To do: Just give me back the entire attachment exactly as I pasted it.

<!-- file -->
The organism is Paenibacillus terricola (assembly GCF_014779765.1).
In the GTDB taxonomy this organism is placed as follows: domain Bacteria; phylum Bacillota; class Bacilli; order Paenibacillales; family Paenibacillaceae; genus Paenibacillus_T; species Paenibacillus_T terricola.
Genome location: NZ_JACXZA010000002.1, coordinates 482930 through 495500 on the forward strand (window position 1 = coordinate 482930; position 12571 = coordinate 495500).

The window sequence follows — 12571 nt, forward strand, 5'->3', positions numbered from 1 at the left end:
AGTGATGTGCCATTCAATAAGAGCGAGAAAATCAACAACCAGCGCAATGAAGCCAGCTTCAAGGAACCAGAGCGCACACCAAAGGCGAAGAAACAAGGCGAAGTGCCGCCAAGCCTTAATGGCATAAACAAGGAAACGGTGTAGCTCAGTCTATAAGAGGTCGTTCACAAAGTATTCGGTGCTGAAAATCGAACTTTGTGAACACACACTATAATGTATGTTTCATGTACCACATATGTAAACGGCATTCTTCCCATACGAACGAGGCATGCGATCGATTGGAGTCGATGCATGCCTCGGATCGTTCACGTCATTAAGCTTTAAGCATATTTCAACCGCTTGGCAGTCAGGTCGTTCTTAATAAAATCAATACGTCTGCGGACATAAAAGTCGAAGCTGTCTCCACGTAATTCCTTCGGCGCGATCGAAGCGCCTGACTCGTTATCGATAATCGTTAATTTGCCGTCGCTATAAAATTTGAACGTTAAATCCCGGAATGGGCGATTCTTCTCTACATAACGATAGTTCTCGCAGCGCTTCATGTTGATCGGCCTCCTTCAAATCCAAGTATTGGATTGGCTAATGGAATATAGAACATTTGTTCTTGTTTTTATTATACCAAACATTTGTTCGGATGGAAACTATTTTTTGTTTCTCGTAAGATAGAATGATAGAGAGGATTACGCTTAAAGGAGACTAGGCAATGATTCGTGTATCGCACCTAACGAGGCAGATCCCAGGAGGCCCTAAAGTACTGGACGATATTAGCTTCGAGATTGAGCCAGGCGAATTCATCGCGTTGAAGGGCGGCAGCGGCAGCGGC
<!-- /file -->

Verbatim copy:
The organism is Paenibacillus terricola (assembly GCF_014779765.1).
In the GTDB taxonomy this organism is placed as follows: domain Bacteria; phylum Bacillota; class Bacilli; order Paenibacillales; family Paenibacillaceae; genus Paenibacillus_T; species Paenibacillus_T terricola.
Genome location: NZ_JACXZA010000002.1, coordinates 482930 through 495500 on the forward strand (window position 1 = coordinate 482930; position 12571 = coordinate 495500).

The window sequence follows — 12571 nt, forward strand, 5'->3', positions numbered from 1 at the left end:
AGTGATGTGCCATTCAATAAGAGCGAGAAAATCAACAACCAGCGCAATGAAGCCAGCTTCAAGGAACCAGAGCGCACACCAAAGGCGAAGAAACAAGGCGAAGTGCCGCCAAGCCTTAATGGCATAAACAAGGAAACGGTGTAGCTCAGTCTATAAGAGGTCGTTCACAAAGTATTCGGTGCTGAAAATCGAACTTTGTGAACACACACTATAATGTATGTTTCATGTACCACATATGTAAACGGCATTCTTCCCATACGAACGAGGCATGCGATCGATTGGAGTCGATGCATGCCTCGGATCGTTCACGTCATTAAGCTTTAAGCATATTTCAACCGCTTGGCAGTCAGGTCGTTCTTAATAAAATCAATACGTCTGCGGACATAAAAGTCGAAGCTGTCTCCACGTAATTCCTTCGGCGCGATCGAAGCGCCTGACTCGTTATCGATAATCGTTAATTTGCCGTCGCTATAAAATTTGAACGTTAAATCCCGGAATGGGCGATTCTTCTCTACATAACGATAGTTCTCGCAGCGCTTCATGTTGATCGGCCTCCTTCAAATCCAAGTATTGGATTGGCTAATGGAATATAGAACATTTGTTCTTGTTTTTATTATACCAAACATTTGTTCGGATGGAAACTATTTTTTGTTTCTCGTAAGATAGAATGATAGAGAGGATTACGCTTAAAGGAGACTAGGCAATGATTCGTGTATCGCACCTAACGAGGCAGATCCCAGGAGGCCCTAAAGTACTGGACGATATTAGCTTCGAGATTGAGCCAGGCGAATTCATCGCGTTGAAGGGCGGCAGCGGCAGCGGC